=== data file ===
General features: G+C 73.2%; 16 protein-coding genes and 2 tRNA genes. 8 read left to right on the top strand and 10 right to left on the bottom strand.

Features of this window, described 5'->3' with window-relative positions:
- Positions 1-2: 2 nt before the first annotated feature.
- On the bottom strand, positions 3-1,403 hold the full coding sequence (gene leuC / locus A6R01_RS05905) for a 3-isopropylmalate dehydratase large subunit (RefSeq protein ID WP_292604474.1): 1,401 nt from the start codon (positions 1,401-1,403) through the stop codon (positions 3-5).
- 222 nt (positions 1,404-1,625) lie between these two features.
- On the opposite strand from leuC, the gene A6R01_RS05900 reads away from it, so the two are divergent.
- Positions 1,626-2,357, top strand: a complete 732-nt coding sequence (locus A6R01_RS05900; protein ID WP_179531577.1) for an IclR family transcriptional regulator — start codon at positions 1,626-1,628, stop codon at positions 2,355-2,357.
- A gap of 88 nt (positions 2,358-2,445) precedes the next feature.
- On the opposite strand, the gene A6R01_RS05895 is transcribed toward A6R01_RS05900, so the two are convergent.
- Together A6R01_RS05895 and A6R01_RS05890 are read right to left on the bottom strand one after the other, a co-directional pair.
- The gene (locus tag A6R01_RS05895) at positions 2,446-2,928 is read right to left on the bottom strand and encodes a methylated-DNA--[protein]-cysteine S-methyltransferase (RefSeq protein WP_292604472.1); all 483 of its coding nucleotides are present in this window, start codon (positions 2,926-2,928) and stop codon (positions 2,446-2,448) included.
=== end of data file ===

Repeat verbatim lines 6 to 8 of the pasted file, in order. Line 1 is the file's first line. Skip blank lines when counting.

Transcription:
- On the opposite strand from leuC, the gene A6R01_RS05900 reads away from it, so the two are divergent.
- Positions 1,626-2,357, top strand: a complete 732-nt coding sequence (locus A6R01_RS05900; protein ID WP_179531577.1) for an IclR family transcriptional regulator — start codon at positions 1,626-1,628, stop codon at positions 2,355-2,357.
- A gap of 88 nt (positions 2,358-2,445) precedes the next feature.